Review Board 1.7.22


Low throughput of FileChannel

Review Request #6329 - Created Aug. 3, 2012 and updated

Denny Ye
FLUME-1423
Reviewers
Flume
hshreedharan, pwendell
Flume
Here is the description in code changes
1. Remove the 'FileChannel.force(false)'. Each commit from Source will invoke this 'force' method. This method is too heavy for amounts of data comes. Each 'force' action will be consume 50-500ms that it confirms data stored into disk. Normally, OS will flush data from kernal buffer to disk asynchronously with ms level latency. It may useless in each commit operation. Certainly, data loss may occurs in server crash not process crash. Server crash is infrequent.
2. Do not pre-allocate disk space. Disk doesn't need the pre-allocation.
3. Use 'RandomAccessFile.write()' to replace 'FileChannel.write()'. Both in my test result and low-level instruction, the former is better than the latter

Here I posted three changes, and I would like to use thread-level cached DirectByteBuffer to replace inner-heap ByteBuffer.allocate() (reuse outer-heap memory to reduce time that copying from heap to kernal). I will test this changes in next phase.

After tuning, throughput increasing from 5MB to 30MB

 
Review request changed
Updated (Aug. 3, 2012, 9:39 a.m.)
  • Here is the description in code changes
    1. Remove the 'FileChannel.force(false)'. Each commit from Source will invoke this 'force' method. This method is too heavy for amounts of data comes. Each 'force' action will be consume 50-500ms that it confirms data stored into disk. Normally, OS will flush data from kernal buffer to disk asynchronously with ms level latency. It may useless in each commit operation. Certainly, data loss may occurs in server crash not process crash. Server crash is infrequent.
    2. Do not pre-allocate disk space. Disk doesn't need the pre-allocation.
    3. Use 'RandomAccessFile.write()' to replace 'FileChannel.write()'. Both in my test result and low-level instruction, the former is better than the latter
    
    Here I posted three changes, and I would like to use thread-level cached DirectByteBuffer to replace inner-heap ByteBuffer.allocate() (reuse outer-heap memory to reduce time that copying from heap to kernal). I will test this changes in next phase.

    Here is the description in code changes
    1. Remove the 'FileChannel.force(false)'. Each commit from Source will invoke this 'force' method. This method is too heavy for amounts of data comes. Each 'force' action will be consume 50-500ms that it confirms data stored into disk. Normally, OS will flush data from kernal buffer to disk asynchronously with ms level latency. It may useless in each commit operation. Certainly, data loss may occurs in server crash not process crash. Server crash is infrequent.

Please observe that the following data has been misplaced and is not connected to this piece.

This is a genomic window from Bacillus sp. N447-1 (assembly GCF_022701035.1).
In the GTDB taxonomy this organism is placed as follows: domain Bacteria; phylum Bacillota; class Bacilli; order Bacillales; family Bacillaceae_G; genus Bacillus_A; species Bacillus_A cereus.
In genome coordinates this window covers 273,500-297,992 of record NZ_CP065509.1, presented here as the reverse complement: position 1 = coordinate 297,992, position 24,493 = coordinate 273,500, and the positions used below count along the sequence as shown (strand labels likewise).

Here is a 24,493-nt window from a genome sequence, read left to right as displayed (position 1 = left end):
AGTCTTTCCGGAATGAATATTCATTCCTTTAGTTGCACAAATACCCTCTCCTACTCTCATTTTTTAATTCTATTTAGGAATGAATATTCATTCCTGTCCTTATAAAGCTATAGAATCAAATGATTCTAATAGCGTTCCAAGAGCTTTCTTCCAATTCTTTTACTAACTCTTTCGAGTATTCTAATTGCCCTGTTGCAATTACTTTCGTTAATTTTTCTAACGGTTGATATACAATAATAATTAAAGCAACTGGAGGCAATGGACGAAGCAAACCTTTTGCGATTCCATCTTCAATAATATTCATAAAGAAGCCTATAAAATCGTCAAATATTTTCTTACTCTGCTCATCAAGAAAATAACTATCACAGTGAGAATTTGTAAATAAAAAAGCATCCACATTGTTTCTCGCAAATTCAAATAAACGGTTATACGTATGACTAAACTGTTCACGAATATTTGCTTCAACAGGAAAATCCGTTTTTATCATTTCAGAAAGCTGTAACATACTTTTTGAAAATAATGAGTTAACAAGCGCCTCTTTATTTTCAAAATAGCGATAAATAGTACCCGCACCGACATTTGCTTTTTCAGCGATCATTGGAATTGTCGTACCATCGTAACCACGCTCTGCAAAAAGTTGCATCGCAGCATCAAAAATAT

2. Do not pre-allocate disk space. Disk doesn't need the pre-allocation.
    3. Use 'RandomAccessFile.write()' to replace 'FileChannel.write()'. Both in my test result and low-level instruction, the former is better than the latter
    
    Here I posted three changes, and I would like to use thread-level cached DirectByteBuffer to replace inner-heap ByteBuffer.allocate() (reuse outer-heap memory to reduce time that copying from heap to kernal). I will test this changes in next phase.
    
    After tuning, throughput increasing from 5MB to 30MB
Description updated
Posted (Aug. 3, 2012, 10:16 a.m.)
Thanks Denny. IMO this patch defeats the purpose of 'durable' file channel. A reason an user might choose file-channel over memory-channel is to avoid data loss and JVM/server crash can happen due to various reasons such as  JVM bug, hardware problems and it is very hard to determine the frequency of crash. I would try ByteBuffer.allocateDirect() but there may be a chance of OOM as it depends on finalizer run [1] and we need to manually clean DirectByteBuffer using reflection.

[1] http://stackoverflow.com/questions/1854398/how-to-garbage-collect-a-direct-buffer-java
  1. hi Mubarak, if we remove 'force' method, throughput can increase from 5MB/s to 20MB/s, it impact the system performance. If we use 'force' method at each commit, can it hold 100% delivery?  
Posted (Aug. 3, 2012, 12:38 p.m.)
1) This would completely eliminate the guarantee FIleChannel makes. It sounds to me like like you want a disk spooling channel which does not make strict durability guarantees. This is not what FIleChannel does today. If you want faster throughput, increase batch size.
2) This is to eliminate corruption when we reach a full disk.  Also, writing over existing data is faster than writing the first time. I think we could improve this. I think we should allocate the length but not the data itself. This eliminates the metadata update when we write. Then we could just stop writing to disk when it's nearly full.
3) Have you done tests that show it's faster? Either way it should lead to write system call.
Posted (Aug. 3, 2012, 3:29 p.m.)
I'll echo concern from others that this abandons the semantics of the channel.

How much of the improvement is related to change (1) - i.e. not sync()'ing at transaction boundaries? It would be great to get the throughput improvement broken down by change.
Posted (Aug. 3, 2012, 5:20 p.m.)
I do have maybe unrelated question - aren't you trying to achieve something like SpillableChannel that is described in FLUME-1227?
Posted (Aug. 3, 2012, 6:08 p.m.)
I have to agree with the others here. Removing the force() call is not a good way to improve performance. To quote someone I know: "Correctness before performance." Removing the force kills the durability semantics of the channel, which is what most people use it for.